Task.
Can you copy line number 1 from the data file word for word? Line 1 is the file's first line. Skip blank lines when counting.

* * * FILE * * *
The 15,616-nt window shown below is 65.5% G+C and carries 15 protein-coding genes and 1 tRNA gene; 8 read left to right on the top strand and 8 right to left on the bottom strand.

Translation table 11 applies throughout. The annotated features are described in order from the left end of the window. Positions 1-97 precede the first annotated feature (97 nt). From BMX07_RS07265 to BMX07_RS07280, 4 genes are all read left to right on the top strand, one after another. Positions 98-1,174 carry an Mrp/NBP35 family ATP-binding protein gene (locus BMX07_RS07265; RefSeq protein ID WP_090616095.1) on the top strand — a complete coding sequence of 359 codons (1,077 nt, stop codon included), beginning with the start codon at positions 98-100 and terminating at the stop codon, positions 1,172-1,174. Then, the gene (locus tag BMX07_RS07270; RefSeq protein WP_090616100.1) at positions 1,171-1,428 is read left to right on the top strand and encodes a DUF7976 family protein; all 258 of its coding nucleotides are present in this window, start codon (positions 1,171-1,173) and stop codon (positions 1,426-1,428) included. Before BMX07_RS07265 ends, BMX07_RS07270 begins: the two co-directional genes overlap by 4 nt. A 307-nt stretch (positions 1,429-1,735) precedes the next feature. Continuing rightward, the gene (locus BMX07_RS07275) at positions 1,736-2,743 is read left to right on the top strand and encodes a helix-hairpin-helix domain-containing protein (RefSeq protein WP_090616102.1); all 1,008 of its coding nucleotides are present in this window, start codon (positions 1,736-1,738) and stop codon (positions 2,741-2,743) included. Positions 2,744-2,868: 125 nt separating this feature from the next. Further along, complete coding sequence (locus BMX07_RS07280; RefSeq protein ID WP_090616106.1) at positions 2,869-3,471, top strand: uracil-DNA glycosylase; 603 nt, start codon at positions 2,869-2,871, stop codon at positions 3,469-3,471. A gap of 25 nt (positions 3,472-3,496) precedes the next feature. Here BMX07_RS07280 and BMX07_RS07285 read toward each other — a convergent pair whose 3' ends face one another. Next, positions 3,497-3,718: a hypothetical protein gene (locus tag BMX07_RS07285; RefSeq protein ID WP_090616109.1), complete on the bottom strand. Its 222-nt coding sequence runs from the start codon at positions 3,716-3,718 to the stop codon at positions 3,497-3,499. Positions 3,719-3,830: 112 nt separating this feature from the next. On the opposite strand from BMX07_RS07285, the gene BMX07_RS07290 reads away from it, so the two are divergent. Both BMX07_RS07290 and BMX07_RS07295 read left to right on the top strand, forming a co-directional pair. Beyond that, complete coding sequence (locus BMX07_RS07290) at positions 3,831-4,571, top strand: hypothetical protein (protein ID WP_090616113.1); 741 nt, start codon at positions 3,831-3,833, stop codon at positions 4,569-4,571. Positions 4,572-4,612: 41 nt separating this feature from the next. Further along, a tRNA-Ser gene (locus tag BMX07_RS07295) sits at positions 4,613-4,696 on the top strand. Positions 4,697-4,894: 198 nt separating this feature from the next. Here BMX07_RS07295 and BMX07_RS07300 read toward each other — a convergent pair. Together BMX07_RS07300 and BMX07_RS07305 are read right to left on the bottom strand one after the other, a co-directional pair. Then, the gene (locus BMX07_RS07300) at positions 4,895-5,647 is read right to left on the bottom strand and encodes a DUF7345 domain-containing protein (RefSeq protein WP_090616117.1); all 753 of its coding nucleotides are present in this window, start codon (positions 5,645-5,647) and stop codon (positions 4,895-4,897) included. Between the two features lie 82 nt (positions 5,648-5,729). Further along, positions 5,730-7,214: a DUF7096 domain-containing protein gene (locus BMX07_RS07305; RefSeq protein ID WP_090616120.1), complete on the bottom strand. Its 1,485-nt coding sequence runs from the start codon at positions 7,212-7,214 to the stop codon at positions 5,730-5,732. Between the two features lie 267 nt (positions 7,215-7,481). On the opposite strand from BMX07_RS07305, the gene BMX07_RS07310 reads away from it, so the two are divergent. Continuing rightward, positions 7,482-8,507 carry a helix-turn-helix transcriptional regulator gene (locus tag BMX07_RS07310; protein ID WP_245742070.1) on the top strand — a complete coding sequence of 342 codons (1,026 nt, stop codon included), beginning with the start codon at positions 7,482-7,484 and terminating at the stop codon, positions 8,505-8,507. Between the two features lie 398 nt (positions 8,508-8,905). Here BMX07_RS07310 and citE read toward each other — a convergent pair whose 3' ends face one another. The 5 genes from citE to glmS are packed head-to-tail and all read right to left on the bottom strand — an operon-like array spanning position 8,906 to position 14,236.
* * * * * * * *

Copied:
The 15,616-nt window shown below is 65.5% G+C and carries 15 protein-coding genes and 1 tRNA gene; 8 read left to right on the top strand and 8 right to left on the bottom strand.